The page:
Inventor Carl Åkerblom is a rosy-cheeked 54 year-old admirer of Franz Schubert - and a patient in the psychiatric ward of Akademiska Hospital in Uppsala, after having attempted to beat to ... See full summary »
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Inventor Carl Åkerblom is a rosy-cheeked 54 year-old admirer of Franz Schubert - and a patient in the psychiatric ward of Akademiska Hospital in Uppsala, after having attempted to beat to death his fiancée, Pauline Thibault. Together with another patient, Professor Osvald Vogler, they set up a film project: the living talkie. Before long, they set off on a frantic tour with their film, "The Joy of the Joyous Girl"... Written by
Fredrik Klasson <firstname.lastname@example.org>
The title is taken from Shakespeare's "Macbeth", act five scene five, when Macbeth says that "life's but a walking shadow, a poor player that struts and frets his hour upon the stage". "Struts and frets" can be translated with "larmar och gör sig till". See more »
Still full of the old Berman themes of death, the lack of God, etc.
Sometimes the symbols are a bit too heavy handed (including the titular presence of death as a clown). And the technical side of the production feels a bit limited, since the film was made for TV, and occasionally feels like a filmed play.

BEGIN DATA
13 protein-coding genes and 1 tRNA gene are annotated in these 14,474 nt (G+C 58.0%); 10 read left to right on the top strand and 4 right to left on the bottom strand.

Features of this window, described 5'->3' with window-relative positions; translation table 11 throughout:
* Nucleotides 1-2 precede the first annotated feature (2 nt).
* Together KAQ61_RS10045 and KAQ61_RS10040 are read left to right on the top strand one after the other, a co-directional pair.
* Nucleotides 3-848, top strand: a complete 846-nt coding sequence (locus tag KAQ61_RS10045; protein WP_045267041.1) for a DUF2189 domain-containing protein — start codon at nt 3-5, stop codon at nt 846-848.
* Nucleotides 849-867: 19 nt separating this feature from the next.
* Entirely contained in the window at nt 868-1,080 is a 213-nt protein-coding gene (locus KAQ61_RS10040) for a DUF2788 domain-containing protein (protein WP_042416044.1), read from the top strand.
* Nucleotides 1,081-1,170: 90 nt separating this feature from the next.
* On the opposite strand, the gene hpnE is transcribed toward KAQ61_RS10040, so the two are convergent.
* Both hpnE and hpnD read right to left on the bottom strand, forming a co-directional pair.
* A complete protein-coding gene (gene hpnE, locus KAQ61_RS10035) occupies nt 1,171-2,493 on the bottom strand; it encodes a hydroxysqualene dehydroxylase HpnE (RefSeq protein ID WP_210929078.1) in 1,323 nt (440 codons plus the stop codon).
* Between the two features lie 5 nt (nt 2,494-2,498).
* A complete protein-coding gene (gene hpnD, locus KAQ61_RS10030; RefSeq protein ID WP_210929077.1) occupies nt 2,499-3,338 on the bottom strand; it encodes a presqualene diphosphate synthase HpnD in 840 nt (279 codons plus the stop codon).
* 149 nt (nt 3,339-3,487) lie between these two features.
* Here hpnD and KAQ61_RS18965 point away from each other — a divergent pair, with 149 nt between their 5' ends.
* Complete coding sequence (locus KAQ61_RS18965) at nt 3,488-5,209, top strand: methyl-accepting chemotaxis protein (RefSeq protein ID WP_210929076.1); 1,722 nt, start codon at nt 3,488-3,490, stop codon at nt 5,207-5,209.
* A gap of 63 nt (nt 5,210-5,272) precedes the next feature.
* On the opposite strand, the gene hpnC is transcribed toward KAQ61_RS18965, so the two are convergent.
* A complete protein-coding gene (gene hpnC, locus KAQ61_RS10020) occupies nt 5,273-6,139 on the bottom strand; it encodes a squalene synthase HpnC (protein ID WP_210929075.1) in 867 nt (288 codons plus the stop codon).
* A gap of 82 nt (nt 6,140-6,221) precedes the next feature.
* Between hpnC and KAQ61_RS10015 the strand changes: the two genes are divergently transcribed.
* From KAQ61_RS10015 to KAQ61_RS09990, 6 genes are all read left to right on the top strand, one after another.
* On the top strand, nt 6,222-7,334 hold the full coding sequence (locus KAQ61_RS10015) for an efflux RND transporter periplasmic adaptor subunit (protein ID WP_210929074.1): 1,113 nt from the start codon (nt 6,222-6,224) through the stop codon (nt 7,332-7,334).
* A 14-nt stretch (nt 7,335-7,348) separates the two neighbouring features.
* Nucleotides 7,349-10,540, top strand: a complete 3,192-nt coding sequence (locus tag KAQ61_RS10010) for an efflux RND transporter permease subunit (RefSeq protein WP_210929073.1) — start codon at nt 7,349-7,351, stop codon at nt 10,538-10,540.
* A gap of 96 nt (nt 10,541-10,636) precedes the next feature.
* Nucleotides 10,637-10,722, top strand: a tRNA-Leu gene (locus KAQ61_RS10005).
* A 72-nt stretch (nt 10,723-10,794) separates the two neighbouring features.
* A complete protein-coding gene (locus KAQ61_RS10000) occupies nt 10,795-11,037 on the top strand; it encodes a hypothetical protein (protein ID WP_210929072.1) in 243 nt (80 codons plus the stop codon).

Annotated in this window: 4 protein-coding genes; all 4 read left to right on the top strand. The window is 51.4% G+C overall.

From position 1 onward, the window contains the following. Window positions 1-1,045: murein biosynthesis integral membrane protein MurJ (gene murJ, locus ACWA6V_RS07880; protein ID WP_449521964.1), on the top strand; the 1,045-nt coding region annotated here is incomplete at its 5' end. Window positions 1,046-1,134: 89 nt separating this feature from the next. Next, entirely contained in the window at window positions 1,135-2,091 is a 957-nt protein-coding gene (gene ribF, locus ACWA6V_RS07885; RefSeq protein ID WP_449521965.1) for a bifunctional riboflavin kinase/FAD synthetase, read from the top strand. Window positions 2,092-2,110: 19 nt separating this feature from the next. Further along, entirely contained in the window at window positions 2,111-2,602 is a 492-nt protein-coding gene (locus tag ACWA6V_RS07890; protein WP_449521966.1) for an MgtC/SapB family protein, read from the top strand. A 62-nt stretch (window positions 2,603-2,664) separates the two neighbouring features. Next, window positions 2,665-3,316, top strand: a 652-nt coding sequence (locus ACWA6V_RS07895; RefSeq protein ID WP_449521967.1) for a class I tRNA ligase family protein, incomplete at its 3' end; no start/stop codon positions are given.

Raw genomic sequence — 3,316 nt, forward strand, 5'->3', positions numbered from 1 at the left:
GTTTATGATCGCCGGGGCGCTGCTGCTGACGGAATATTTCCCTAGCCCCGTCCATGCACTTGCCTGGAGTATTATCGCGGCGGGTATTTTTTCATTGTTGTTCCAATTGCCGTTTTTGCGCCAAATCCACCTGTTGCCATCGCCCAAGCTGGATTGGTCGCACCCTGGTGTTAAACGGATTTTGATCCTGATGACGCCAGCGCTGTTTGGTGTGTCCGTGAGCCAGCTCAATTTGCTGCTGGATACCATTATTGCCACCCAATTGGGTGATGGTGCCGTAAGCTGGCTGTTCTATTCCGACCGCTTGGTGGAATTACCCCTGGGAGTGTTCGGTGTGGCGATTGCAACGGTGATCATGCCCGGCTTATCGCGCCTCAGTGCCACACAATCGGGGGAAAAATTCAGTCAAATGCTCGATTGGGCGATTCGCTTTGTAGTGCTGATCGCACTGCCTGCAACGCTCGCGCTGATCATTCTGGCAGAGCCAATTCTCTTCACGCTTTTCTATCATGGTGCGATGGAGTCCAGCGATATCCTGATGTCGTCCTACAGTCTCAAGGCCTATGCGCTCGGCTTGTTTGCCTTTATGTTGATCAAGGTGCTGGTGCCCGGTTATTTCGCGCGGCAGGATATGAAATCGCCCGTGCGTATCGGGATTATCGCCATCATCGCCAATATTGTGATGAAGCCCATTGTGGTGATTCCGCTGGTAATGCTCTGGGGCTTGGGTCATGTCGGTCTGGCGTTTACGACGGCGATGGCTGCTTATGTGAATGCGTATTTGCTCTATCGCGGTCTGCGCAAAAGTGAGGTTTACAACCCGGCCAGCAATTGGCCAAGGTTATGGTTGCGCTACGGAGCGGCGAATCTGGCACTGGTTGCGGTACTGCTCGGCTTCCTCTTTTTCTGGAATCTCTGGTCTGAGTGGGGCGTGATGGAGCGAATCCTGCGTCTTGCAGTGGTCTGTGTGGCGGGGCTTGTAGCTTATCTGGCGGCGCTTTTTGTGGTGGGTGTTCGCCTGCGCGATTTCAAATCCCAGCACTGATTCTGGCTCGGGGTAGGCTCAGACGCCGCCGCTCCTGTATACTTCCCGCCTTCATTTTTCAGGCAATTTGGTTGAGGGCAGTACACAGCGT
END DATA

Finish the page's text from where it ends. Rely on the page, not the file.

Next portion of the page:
But that aside, as always with Bergman, the acting is terrific, and this tale of a half-mad inventor, inventing 'talking films' (by having actors stand behind the screen and speak the dialogue the characters on the screen are mouthing) is sometimes very funny, sometimes very sad, and sometimes very insightful especially about the power of art both to redeem and obsess.
Not one of Bergman's great works, but among the best of his more minor films.
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